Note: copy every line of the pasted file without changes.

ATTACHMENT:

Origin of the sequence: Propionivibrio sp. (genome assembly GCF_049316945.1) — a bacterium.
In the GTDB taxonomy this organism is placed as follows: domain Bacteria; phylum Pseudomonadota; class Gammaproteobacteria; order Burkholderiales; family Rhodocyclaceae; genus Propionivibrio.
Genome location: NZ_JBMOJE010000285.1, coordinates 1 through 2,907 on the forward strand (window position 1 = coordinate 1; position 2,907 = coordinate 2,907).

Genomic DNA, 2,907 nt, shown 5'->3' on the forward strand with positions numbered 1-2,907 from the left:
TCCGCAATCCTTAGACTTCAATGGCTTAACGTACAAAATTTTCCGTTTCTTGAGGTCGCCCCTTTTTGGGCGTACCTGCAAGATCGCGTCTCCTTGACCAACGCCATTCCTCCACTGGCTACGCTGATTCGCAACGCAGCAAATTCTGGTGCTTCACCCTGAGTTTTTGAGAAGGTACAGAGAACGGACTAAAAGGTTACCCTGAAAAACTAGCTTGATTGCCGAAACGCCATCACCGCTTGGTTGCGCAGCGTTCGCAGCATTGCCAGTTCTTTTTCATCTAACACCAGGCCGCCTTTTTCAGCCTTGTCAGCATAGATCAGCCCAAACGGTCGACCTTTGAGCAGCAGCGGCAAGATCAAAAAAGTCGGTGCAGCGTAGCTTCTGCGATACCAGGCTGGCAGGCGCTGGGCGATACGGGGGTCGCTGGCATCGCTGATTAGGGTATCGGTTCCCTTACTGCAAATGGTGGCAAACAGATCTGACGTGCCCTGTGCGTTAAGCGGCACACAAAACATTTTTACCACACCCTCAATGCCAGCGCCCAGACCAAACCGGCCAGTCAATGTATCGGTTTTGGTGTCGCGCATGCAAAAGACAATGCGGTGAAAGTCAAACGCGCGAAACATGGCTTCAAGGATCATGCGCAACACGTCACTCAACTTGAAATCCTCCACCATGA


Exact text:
Origin of the sequence: Propionivibrio sp. (genome assembly GCF_049316945.1) — a bacterium.
In the GTDB taxonomy this organism is placed as follows: domain Bacteria; phylum Pseudomonadota; class Gammaproteobacteria; order Burkholderiales; family Rhodocyclaceae; genus Propionivibrio.
Genome location: NZ_JBMOJE010000285.1, coordinates 1 through 2,907 on the forward strand (window position 1 = coordinate 1; position 2,907 = coordinate 2,907).

Genomic DNA, 2,907 nt, shown 5'->3' on the forward strand with positions numbered 1-2,907 from the left:
TCCGCAATCCTTAGACTTCAATGGCTTAACGTACAAAATTTTCCGTTTCTTGAGGTCGCCCCTTTTTGGGCGTACCTGCAAGATCGCGTCTCCTTGACCAACGCCATTCCTCCACTGGCTACGCTGATTCGCAACGCAGCAAATTCTGGTGCTTCACCCTGAGTTTTTGAGAAGGTACAGAGAACGGACTAAAAGGTTACCCTGAAAAACTAGCTTGATTGCCGAAACGCCATCACCGCTTGGTTGCGCAGCGTTCGCAGCATTGCCAGTTCTTTTTCATCTAACACCAGGCCGCCTTTTTCAGCCTTGTCAGCATAGATCAGCCCAAACGGTCGACCTTTGAGCAGCAGCGGCAAGATCAAAAAAGTCGGTGCAGCGTAGCTTCTGCGATACCAGGCTGGCAGGCGCTGGGCGATACGGGGGTCGCTGGCATCGCTGATTAGGGTATCGGTTCCCTTACTGCAAATGGTGGCAAACAGATCTGACGTGCCCTGTGCGTTAAGCGGCACACAAAACATTTTTACCACACCCTCAATGCCAGCGCCCAGACCAAACCGGCCAGTCAATGTATCGGTTTTGGTGTCGCGCATGCAAAAGACAATGCGGTGAAAGTCAAACGCGCGAAACATGGCTTCAAGGATCATGCGCAACACGTCACTCAACTTGAAATCCTCCACCATGA